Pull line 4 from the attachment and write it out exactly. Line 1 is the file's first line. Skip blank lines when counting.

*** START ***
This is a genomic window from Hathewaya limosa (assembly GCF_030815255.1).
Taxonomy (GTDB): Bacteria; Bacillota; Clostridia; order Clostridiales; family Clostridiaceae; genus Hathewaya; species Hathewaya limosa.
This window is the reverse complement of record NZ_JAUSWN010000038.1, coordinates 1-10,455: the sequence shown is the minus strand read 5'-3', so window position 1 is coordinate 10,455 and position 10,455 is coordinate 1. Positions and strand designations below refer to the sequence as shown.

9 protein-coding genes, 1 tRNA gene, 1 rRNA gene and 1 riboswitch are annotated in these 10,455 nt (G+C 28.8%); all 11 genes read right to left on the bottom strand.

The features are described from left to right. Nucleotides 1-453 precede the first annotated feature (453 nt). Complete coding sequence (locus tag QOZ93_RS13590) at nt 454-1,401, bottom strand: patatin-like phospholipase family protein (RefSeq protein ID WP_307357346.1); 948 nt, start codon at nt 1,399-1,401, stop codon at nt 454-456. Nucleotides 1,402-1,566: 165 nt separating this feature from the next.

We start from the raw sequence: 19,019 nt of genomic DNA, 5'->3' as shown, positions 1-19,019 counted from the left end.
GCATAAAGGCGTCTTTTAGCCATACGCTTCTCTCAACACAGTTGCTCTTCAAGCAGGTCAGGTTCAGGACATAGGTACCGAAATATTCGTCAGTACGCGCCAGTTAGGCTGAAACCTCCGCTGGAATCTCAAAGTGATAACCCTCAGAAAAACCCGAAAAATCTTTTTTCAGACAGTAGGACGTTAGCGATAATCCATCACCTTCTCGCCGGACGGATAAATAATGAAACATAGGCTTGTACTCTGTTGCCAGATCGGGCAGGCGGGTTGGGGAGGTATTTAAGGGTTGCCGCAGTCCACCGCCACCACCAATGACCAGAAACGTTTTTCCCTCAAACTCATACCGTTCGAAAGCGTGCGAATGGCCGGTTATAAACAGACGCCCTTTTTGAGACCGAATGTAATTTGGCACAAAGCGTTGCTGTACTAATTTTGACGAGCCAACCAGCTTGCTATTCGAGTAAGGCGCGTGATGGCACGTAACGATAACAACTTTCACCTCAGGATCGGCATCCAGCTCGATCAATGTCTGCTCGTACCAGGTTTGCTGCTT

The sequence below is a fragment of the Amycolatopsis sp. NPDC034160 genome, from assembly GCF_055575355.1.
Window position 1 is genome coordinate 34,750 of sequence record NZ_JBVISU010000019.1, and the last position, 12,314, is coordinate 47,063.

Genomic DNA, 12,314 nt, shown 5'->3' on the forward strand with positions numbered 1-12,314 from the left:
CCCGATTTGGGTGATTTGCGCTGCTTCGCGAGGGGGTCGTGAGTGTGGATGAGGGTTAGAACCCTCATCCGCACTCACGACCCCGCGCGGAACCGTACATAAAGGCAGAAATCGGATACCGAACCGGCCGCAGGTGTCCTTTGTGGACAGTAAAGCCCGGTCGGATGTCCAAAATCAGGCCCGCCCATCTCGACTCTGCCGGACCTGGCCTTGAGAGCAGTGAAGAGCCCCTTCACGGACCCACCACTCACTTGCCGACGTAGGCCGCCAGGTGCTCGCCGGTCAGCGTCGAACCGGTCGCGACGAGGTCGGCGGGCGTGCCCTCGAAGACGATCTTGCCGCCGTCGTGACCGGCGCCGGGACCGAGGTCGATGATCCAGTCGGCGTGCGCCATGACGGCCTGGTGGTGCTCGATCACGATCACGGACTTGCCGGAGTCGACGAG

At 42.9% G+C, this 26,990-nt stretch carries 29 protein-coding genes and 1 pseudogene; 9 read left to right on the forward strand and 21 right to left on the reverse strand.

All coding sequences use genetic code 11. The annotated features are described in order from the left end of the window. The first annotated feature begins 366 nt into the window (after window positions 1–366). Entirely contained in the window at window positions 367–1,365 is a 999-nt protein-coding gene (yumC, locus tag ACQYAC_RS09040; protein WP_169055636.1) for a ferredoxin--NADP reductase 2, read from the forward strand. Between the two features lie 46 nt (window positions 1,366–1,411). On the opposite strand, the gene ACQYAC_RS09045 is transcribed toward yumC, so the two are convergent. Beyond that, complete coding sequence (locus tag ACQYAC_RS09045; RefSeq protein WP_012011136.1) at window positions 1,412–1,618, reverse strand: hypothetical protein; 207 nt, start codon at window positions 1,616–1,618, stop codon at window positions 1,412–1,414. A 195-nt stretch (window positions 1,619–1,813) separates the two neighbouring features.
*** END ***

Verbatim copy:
9 protein-coding genes, 1 tRNA gene, 1 rRNA gene and 1 riboswitch are annotated in these 10,455 nt (G+C 28.8%); all 11 genes read right to left on the bottom strand.